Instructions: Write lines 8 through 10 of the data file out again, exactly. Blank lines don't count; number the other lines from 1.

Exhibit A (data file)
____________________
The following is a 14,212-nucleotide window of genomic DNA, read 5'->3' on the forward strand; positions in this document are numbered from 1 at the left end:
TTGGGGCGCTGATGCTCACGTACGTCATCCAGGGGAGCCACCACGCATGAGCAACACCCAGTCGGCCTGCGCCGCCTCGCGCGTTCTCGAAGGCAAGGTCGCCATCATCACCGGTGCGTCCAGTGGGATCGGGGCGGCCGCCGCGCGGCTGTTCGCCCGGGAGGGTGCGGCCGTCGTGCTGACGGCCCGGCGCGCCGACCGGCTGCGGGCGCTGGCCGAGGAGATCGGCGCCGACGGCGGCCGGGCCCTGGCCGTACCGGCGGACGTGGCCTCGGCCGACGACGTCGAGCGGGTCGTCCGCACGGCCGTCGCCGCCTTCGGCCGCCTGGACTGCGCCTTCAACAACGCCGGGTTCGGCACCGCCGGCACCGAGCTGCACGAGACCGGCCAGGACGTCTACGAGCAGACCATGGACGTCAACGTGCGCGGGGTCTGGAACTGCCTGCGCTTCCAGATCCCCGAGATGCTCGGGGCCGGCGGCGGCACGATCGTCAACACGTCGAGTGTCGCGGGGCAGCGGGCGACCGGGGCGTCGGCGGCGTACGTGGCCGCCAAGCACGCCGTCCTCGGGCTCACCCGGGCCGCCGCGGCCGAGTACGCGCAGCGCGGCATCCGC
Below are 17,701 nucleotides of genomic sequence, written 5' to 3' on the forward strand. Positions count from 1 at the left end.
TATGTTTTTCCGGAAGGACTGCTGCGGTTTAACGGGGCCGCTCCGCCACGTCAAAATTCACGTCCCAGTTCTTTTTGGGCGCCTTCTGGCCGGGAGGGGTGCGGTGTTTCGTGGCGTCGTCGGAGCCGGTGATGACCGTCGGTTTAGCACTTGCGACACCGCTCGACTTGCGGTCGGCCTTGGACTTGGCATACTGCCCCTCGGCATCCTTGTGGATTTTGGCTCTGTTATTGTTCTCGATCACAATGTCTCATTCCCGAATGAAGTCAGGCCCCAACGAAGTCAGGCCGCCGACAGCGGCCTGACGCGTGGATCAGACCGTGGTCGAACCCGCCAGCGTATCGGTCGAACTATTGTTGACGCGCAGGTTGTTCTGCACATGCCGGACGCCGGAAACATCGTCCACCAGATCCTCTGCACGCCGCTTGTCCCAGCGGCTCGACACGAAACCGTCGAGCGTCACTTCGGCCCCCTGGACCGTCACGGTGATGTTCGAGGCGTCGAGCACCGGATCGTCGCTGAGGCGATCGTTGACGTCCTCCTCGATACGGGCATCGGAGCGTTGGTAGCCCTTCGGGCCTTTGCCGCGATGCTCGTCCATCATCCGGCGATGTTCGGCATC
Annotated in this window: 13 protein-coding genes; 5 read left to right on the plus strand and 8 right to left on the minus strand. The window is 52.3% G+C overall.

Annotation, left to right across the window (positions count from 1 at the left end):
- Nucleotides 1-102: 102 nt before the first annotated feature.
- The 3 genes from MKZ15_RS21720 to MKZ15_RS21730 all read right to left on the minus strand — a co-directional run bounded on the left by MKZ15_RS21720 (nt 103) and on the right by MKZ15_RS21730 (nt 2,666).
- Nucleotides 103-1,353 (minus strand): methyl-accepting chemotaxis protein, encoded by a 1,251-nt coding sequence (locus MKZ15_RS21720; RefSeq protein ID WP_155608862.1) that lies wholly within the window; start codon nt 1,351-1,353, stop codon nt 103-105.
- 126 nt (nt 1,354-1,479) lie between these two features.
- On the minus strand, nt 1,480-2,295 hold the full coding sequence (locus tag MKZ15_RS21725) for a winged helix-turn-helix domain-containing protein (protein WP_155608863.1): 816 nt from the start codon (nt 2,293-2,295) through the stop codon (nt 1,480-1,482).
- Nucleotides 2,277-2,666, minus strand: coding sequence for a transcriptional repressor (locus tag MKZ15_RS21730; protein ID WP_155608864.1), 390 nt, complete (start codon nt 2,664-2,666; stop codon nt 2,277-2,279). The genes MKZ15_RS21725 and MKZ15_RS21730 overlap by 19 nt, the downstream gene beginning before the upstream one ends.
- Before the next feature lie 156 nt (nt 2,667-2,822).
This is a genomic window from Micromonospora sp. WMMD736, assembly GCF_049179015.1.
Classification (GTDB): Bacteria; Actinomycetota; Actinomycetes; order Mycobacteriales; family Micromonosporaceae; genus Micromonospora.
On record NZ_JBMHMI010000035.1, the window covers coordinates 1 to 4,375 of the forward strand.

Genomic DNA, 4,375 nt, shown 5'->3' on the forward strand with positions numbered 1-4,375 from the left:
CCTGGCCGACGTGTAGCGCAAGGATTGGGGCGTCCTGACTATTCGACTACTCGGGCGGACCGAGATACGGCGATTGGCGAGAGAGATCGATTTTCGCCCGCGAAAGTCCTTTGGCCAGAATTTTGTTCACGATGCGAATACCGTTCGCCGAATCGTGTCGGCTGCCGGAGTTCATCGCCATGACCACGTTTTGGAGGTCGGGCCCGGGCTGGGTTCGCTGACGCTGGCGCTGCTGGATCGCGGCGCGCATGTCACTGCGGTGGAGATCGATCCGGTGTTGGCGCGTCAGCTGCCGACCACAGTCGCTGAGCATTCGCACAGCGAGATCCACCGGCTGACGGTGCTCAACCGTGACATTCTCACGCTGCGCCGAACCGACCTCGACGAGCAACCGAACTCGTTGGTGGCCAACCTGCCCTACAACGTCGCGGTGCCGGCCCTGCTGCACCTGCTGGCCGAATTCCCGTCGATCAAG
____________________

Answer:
- The 3 genes from MKZ15_RS21720 to MKZ15_RS21730 all read right to left on the minus strand — a co-directional run bounded on the left by MKZ15_RS21720 (nt 103) and on the right by MKZ15_RS21730 (nt 2,666).
- Nucleotides 103-1,353 (minus strand): methyl-accepting chemotaxis protein, encoded by a 1,251-nt coding sequence (locus MKZ15_RS21720; RefSeq protein ID WP_155608862.1) that lies wholly within the window; start codon nt 1,351-1,353, stop codon nt 103-105.
- 126 nt (nt 1,354-1,479) lie between these two features.